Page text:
13 reasons why computers fail

Most computer breakdowns are caused by human error. From forgetting to check a UPS battery charge, to accidentally pushing the Emergency Power Off button, a simple mistake could cause a facility to stop all activity, and even lose data. In smaller systems, failing to install voltage transient protection is a major cause of equipment breakdown.

With the obvious comes the more subtle reasons why computers fail. This is a summary of the most likely culprits.

  1. Voltage spike – This is a momentary change in the supply of electric power. It’s important to remember that the size of the transient can range from just milliseconds to longer periods of time. Even a small power glitch can damage a computer and corrupt data. If the screen goes blank during a thunderstorm, it’s likely that a voltage spike is responsible.
  2. Circuit board fails with no visible indication of damage – This is the typical scenario: A computer goes down. A defective circuit board is suspected of the fault, but an inspection reveals no signs of physical damage. A replacement board is installed and operation resumes.
  3. Failure to load software upgrades – Computer software often comes with various bugs, or vulnerabilities. These are simply programming mistakes, but they can make the software susceptible to viruses and glitches. When an error is discovered, the software designer sends out a “patch” that requires downloading and rebooting. Failing to upgrade the software by running the patch can lead to corruption of data.
  4. Failure to keep virus protection up to date – There are several malware protection packages available for computer rooms or data centers. Once installed, the subscription must be maintained. One telltale sign of a malware infected computer is slow data processing.
  5. Inadequate cooling – Computers produce heat, and the more data they process, the more heat must be eliminated. Servers, the “brains” of computers, fail under excess heat, so adequate cooling is essential.
  6. Environment  If a computer room has a dedicated cooling system, there may be an opportunity to closely control the heat. If the cooling is shared with other equipment or the space contains offices, we often face a more challenging task. People have comfort needs different to those of computers.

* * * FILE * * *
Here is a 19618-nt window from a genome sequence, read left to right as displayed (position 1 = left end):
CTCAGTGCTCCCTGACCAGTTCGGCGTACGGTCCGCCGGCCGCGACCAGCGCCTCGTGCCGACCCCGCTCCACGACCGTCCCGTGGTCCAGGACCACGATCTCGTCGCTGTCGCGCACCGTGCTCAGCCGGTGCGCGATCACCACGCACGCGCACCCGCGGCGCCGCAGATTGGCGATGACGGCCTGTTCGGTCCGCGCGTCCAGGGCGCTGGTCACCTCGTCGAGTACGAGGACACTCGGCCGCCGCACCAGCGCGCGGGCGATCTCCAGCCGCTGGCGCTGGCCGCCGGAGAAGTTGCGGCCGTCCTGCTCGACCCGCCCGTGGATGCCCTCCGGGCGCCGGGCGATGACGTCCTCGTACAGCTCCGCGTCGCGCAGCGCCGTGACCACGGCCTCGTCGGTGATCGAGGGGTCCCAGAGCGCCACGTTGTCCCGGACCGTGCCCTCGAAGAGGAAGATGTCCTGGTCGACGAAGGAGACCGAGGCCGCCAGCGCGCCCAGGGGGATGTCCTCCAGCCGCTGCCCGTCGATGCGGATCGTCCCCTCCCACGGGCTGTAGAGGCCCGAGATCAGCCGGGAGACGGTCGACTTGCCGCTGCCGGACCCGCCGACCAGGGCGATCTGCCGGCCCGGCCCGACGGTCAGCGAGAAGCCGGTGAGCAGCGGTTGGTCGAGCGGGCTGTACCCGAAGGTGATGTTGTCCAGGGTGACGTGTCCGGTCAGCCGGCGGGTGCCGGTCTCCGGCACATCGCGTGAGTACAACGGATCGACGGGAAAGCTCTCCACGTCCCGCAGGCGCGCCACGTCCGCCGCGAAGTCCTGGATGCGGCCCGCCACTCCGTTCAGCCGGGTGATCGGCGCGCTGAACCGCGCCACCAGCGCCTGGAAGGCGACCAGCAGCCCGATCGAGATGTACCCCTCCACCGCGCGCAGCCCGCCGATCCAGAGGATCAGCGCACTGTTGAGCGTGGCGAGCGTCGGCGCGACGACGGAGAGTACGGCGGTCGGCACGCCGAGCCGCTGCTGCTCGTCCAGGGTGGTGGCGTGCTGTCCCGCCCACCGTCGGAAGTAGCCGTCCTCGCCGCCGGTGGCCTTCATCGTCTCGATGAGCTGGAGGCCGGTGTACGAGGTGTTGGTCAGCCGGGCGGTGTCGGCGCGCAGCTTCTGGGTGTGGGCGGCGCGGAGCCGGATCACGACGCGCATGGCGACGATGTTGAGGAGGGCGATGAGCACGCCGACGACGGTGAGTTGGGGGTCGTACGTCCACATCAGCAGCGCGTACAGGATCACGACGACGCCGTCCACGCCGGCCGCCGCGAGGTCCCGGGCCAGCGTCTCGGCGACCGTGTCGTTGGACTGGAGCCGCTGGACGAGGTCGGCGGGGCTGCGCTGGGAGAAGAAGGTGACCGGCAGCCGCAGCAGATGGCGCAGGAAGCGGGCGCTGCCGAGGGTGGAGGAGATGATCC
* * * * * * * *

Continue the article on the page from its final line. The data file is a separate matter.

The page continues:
7. Loss of Power, PDU fails – Power Distribution Units (PDU’s) are similar to power bars in homes and offices. They distribute power to different components in a computer room, and are usually located next to the server racks. PDU’s suffer a range of problems. Receptacles wear out and can be the sources of bad contacts, and moisture can lead to corrosion.
  8. UPS batteries – Uninterruptible Power Supply (UPS) batteries are found in computer rooms. Most often, they are used to provide continuous power for a limited time, during an outage. Depending on how it’s used and the design of the battery, the life span can be as short as 4-5 years for what is considered a “10 year life” battery. Elevated room temperatures will shorten the life of any battery. Even a small facility such as a dentist office uses UPS batteries.
  9. Transfer switch battery defective – This can be an indication that the site lacks an effective battery maintenance program. It can also be a sign that the transfer switch is “frozen” in position. Preventive maintenance could help avoid a breakdown.
  10. Failure of standby power to synchronize (come on line) – When electric power from the grid disappears, standby power takes over in two different ways. In a small computer room, the focus is on turning computers off in a controlled manner. A fully charged UPS will provide power for 10-15 minutes to allow a computer to save its data and turn off. In a larger facility, it’s the matter of keeping cooling and power going long enough to give the standby generator an opportunity to “synchronize,” to get up to a rate of speed sufficient to power the infrastructure and continue data processing.
  11. Diesel fuel contaminated – Most medium to large facilities have generators powered by diesel fuel, which can become contaminated and useless when a power outage occurs. Water is usually the culprit. Regular fuel testing is necessary to avoid contamination.
  12. Storage defective – Data is stored on magnetic disks or tape. Both can be damaged during normal operation, so it’s a good practice to back up stored data on a regular basis. Backing up means creating a spare data storage. Failure of a tape or disk drive is often, but not always, proceeded by noise. Opening the unit to attempt data restoration is better left to a professional.
  13. Sprinkler system turns on above the servers – Where a data room is protected by a water sprinkler system, a small spill can damage the electronic components. This is particularly true in cases where sprinkler heads are located directly above the servers.

Computers are crucial to business today, but there are so many things that can cause them to fail. By addressing the above common culprits, you could help reduce the overall risk of your computer systems failing.

 

© 2015 The Hartford Steam Boiler Inspection and Insurance Company. All rights reserved. This article is intended for information purposes only. All recommendations are general guidelines and are not intended to be exhaustive or complete, nor are they designed to replace information or instructions from the manufacturer of your equipment. Contact your equipment service representative or manufacturer with specific questions.

Jan Fossum, JD, PE

Jan is a principal engineer for HSB. He is a generalist covering technologies, from data centers to semiconductors. He holds two engineering degrees and a Juris Doctorate, each diploma from a different country. Before joining HSB, he served as a consultant to large corporations for over twenty-five years.

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